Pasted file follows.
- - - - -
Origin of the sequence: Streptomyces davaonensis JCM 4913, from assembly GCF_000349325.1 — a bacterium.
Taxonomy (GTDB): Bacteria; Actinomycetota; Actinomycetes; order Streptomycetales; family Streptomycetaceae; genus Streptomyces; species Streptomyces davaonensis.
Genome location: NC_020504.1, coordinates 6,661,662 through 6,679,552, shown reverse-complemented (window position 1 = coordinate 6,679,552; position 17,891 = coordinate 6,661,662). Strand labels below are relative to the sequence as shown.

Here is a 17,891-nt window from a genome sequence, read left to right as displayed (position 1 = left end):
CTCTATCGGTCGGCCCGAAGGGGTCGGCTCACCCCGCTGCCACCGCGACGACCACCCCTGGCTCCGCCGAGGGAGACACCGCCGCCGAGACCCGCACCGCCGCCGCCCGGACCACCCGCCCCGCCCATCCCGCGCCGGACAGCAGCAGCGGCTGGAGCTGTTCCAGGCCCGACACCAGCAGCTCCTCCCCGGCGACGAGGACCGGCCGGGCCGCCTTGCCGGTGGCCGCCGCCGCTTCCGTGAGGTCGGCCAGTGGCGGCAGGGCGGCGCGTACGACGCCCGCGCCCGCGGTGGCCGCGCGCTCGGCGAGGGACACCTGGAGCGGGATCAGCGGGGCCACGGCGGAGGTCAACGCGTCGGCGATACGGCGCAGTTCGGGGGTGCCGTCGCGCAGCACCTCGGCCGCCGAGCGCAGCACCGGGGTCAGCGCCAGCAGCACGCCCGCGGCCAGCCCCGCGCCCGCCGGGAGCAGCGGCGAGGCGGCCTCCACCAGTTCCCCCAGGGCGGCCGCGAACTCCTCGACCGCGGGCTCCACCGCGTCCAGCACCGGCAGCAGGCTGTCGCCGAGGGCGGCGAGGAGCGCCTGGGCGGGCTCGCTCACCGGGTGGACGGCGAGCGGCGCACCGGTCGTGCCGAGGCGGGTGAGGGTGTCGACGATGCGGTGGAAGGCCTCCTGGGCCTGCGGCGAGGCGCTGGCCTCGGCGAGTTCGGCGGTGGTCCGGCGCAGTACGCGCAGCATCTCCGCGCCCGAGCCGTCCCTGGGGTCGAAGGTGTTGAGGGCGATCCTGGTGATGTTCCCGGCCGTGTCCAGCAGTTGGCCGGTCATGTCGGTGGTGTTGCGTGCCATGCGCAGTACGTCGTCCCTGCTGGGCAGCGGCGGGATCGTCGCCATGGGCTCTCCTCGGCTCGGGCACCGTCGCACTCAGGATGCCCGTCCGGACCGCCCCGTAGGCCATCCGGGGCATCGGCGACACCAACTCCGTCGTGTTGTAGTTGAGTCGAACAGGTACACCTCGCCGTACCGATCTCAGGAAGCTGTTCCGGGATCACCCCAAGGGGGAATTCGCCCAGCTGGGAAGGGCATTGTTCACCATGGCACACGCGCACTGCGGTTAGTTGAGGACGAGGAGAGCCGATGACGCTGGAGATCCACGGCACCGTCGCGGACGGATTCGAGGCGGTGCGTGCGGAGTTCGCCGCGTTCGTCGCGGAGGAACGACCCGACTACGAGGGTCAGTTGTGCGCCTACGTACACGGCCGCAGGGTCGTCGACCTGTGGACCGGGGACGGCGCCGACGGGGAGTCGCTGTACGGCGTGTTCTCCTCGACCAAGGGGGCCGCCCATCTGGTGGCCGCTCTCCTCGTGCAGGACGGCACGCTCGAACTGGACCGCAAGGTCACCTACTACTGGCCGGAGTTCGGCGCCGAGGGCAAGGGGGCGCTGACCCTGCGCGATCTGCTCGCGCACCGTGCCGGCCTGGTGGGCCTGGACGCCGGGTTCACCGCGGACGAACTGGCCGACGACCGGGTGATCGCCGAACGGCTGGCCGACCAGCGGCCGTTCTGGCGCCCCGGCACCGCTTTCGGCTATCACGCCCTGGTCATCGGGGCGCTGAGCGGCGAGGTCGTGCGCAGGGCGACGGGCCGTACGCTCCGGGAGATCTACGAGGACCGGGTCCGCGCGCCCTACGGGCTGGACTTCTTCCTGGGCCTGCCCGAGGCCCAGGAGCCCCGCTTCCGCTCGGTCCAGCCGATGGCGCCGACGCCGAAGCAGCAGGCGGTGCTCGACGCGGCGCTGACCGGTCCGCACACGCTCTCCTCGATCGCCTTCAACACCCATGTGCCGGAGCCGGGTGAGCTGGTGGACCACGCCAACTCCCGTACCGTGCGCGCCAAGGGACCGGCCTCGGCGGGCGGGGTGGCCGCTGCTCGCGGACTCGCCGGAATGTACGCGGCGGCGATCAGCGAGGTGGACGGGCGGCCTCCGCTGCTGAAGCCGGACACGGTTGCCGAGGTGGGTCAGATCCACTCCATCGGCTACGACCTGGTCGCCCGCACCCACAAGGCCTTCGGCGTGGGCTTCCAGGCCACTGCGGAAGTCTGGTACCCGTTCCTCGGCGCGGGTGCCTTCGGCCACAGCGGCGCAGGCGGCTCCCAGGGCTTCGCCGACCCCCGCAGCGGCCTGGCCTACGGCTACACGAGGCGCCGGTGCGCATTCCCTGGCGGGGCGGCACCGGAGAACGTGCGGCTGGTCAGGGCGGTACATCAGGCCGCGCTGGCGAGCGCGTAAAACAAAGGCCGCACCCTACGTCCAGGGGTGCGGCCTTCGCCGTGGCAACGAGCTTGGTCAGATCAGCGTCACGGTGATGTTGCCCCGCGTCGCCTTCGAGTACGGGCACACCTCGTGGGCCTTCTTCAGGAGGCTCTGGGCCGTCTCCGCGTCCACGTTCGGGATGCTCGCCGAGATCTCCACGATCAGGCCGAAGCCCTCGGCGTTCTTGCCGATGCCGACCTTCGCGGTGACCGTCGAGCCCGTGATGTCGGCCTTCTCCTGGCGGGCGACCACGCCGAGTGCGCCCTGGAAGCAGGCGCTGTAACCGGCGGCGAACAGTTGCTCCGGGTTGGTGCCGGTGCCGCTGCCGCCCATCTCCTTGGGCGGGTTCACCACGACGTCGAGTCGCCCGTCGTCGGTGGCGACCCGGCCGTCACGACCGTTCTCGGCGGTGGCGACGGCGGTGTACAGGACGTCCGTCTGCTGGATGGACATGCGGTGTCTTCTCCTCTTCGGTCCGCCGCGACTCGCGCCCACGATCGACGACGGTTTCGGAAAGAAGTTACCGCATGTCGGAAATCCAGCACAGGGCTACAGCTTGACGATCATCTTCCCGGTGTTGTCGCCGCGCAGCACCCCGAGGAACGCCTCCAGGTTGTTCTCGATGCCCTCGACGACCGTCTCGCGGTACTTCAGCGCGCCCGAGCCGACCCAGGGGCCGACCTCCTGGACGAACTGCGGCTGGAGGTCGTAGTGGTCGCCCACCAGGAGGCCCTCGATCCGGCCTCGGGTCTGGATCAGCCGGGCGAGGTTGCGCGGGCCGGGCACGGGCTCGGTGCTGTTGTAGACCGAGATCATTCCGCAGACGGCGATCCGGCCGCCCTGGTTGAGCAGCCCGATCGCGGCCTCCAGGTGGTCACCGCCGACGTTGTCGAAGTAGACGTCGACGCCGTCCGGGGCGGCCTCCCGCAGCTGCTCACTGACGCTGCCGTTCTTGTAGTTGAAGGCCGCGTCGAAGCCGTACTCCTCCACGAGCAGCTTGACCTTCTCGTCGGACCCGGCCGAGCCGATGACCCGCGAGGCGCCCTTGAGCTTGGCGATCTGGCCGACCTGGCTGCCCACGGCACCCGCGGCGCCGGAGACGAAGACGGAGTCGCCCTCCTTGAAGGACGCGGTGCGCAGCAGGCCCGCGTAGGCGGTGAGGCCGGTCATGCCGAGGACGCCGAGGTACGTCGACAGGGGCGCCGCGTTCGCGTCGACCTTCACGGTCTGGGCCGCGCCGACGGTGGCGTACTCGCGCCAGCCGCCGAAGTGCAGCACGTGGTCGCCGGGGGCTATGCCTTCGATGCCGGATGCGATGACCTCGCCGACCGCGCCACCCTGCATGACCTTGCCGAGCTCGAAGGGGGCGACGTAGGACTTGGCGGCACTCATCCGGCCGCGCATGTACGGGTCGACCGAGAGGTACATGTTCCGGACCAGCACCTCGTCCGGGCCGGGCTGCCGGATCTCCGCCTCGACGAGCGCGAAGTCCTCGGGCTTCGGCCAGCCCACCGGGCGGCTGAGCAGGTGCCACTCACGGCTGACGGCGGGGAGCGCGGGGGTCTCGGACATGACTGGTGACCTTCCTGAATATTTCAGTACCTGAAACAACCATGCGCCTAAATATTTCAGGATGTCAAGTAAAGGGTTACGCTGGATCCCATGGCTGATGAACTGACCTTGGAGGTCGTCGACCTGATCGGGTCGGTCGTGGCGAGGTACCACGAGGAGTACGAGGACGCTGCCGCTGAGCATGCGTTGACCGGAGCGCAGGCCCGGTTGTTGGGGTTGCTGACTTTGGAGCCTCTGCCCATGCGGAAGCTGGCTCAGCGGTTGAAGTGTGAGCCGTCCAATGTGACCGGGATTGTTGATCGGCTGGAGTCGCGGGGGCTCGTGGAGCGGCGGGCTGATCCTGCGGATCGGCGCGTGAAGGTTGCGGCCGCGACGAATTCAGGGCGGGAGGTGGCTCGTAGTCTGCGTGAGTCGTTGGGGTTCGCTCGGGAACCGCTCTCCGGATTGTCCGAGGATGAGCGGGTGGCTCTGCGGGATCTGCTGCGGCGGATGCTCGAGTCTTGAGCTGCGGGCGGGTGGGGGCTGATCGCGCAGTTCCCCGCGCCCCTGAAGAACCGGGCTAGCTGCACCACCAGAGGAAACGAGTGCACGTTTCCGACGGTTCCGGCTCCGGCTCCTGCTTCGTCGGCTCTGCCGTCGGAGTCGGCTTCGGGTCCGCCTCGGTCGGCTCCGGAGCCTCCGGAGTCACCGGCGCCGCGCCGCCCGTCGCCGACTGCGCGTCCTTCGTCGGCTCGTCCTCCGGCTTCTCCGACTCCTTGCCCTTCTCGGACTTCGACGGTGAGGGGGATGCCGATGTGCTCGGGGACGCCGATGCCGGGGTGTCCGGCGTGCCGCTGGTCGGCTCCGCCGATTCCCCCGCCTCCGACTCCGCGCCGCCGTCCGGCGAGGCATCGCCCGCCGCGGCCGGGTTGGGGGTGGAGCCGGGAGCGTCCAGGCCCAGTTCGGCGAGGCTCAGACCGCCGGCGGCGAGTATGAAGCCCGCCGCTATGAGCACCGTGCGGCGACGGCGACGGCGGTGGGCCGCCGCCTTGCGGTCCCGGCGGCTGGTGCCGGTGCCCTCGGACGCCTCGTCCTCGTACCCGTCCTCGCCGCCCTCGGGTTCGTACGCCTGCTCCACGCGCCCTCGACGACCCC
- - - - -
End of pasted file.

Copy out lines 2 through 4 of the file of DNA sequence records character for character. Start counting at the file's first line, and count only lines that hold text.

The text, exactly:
Taxonomy (GTDB): Bacteria; Actinomycetota; Actinomycetes; order Streptomycetales; family Streptomycetaceae; genus Streptomyces; species Streptomyces davaonensis.
Genome location: NC_020504.1, coordinates 6,661,662 through 6,679,552, shown reverse-complemented (window position 1 = coordinate 6,679,552; position 17,891 = coordinate 6,661,662). Strand labels below are relative to the sequence as shown.

Here is a 17,891-nt window from a genome sequence, read left to right as displayed (position 1 = left end):